Papua New Guinea Parliament Passes $4 Billion Budget

The opposition calls budget 'nothing but a scam'

PORT MORESBY, Papua New Guinea (PNG Post-Courier, ) – The Government has passed the K12.9 billion [US$4 billion] Budget.

This was after the traditional budget reply by the Opposition and debate into late last night and passed 75-0 votes.

Parliament is now adjourned to January 24 next year.

The Opposition has described the 2017 Budget as nothing but a scam.

Opposition Leader Don Polye who stripped the K12.9 billion in the traditional budget reply yesterday said that like the 2015 and 2016 Budget and the corresponding supplementary budgets is a "hoax".

The Bank of PNG reports in the Bank of PNG Monetary Policy Statement that … "PNG continued to experience low export commodity prices during the nine months to September 2016 resulting in low foreign exchange inflows and lower Government revenue, and reduced expenditure on the development budget.

He said the real GDP growth forecast for 2016 by the Treasury Department was revised downwards to 2.2 per cent from its earlier forecast of 4.3 per cent" (Bank of PNG Monetary Statement).

Mr Polye said the Government in its budget books fails to report as to the cause of this receding GDP growth and what it intends to do to fix it, and also failed to report the economic situation in full for better understanding.

He said the Opposition’s calculation therefore is K46.4 billion the GDP size in 2016. The Opposition projects will be K47.328 billion in 2017 at 2 per cent growth.

He said the Government when making serious decisions on commercial loans, borrowings and debt build up on the State or on State Owned Entities try to make some analogy between PNG’s economy and developed economies like US, China and Japan are ridiculous as they have efficient financial systems with larger markets, broader supply bases, more diversified labour skills and employment sectors, and more affluent adaptability to instantaneous changes.

He said the Government states that the debt level will remain at 28.8 per cent to GDP, similar to their 2016 budget, is false.

He said the debt projection in 2016 is K19.745 billion and the BPNG reports in September a K19.784 billion debt and projects a K21.623 billion debt in 2017 without taking into account SOE and off-budget loans (debts).

He said the above figures do not include another most recent expensive commercial loans drawn down from the Credit Suisse first tranche facility of US$200 million.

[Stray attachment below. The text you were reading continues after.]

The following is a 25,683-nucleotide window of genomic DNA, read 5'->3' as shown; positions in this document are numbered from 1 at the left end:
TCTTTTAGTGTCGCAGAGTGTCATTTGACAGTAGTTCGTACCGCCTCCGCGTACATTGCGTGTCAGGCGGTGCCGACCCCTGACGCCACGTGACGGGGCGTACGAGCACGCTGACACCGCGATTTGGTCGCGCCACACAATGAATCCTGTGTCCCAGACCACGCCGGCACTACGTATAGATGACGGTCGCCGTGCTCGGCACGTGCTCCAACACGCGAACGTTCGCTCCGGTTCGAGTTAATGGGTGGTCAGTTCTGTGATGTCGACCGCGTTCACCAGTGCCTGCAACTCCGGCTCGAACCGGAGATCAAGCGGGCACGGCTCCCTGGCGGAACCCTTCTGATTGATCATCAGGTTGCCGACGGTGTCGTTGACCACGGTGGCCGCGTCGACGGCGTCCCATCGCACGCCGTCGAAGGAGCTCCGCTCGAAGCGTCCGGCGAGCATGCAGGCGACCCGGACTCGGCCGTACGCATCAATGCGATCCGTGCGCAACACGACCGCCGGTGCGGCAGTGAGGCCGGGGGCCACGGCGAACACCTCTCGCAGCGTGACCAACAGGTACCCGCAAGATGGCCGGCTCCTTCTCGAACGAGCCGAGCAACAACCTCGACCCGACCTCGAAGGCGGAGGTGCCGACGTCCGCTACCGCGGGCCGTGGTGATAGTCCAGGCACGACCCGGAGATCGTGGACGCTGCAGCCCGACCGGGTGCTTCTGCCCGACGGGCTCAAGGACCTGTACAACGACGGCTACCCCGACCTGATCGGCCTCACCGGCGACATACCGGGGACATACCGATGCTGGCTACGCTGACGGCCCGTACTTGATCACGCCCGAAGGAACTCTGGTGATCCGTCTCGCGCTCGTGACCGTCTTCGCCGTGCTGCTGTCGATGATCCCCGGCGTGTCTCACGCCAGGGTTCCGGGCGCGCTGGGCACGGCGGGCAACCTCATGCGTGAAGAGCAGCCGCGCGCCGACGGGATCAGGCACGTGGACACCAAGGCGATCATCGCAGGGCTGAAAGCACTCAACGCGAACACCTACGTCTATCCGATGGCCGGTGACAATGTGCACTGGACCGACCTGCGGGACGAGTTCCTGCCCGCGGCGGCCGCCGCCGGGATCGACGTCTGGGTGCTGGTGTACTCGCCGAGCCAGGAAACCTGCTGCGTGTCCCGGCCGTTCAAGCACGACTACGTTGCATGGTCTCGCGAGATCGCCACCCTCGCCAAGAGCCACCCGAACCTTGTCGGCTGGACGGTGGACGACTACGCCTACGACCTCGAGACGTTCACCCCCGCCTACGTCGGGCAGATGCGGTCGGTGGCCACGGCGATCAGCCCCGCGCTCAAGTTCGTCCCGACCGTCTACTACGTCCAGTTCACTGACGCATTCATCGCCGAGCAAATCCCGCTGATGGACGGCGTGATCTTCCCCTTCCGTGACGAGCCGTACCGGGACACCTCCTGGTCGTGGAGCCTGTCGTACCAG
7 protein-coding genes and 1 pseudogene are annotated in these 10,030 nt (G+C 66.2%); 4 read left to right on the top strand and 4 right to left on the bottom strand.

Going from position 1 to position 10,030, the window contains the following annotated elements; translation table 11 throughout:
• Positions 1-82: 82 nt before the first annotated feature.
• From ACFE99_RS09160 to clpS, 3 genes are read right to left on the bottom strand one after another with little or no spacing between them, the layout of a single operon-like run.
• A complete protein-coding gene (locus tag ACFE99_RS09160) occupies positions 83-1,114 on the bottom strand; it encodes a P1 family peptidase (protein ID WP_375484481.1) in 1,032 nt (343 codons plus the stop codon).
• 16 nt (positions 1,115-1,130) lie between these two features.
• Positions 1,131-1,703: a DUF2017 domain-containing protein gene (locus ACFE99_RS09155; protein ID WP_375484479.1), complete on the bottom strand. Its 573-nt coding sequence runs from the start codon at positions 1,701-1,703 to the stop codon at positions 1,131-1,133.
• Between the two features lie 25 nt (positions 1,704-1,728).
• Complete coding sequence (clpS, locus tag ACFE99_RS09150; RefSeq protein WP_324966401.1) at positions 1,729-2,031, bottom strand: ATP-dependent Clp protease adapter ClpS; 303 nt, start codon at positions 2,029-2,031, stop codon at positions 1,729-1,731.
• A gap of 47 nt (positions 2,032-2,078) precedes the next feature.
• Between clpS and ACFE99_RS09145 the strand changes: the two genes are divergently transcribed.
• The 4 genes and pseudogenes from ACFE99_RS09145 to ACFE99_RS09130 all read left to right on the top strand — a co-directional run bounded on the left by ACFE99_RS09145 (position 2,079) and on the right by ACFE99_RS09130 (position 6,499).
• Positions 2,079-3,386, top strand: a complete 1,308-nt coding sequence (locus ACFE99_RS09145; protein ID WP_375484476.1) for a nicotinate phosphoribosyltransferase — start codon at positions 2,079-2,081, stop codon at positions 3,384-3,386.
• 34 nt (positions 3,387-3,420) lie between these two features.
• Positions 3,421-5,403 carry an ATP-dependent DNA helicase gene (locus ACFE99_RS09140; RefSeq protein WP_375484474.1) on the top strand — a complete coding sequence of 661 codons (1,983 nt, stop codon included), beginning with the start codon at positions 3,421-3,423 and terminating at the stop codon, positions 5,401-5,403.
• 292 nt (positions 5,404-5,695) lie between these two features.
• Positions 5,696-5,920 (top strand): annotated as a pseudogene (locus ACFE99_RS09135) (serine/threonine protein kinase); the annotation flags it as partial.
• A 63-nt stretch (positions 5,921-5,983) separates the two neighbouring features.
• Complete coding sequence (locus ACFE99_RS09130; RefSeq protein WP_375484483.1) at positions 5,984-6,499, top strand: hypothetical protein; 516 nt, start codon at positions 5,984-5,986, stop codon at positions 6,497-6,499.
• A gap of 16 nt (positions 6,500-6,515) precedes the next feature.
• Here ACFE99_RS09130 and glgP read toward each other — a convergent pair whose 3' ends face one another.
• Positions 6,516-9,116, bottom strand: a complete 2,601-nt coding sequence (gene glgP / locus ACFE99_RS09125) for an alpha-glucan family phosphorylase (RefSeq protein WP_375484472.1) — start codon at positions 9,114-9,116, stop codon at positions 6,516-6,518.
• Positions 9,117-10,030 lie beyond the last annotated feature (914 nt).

"Certainly the Debt to GDP ratio is not 28.9 per cent as claimed by the Treasurer and his Government! It stands at over 56 per cent of the country’s economy like reported by the IMF."

Mr Polye also slammed the inflation figures of 6.6 per cent in the budget as deceptive.

He said BPNG revised the 2016 inflation up to around 7 per cent and further projected the 2017 inflation to be 7.5 per cent.

However, Treasury Minister Patrick Pruaitch has condemned the Opposition who sought to twist budget figures as an example of an Opposition that is running on empty.

"There were no substantive points that the Opposition could make to criticise the budget, so they resorted to distraction tactics," the Treasurer said.

"The figures they were attacking are easily explained because the same formula was used in the 2016 budget and budgets before that.

"The figure of K21 billion they cited is comprised of our 2017 expenditure envelope of K13 billion, and standing debt of K8 billion that is comprised of Treasury Bills, Inscribed Stocks and other debt instruments.

"This is the total amount of debt that will be maturing and that we turn over during the 2017 year. It is not an expenditure item that we need to fund.

"This is the way that all Budgets have been put together since we have been in Government and since the time that the Opposition Leader was also Treasurer.

"This separate from sovereign debt and will reach maturity at varying times in the future.

"It would have been very good if the Opposition had come into the Parliament with the intention to debate policy based on fact, instead of using cheap tactics to try and distract the important budget debate."

PNG Post-Courier
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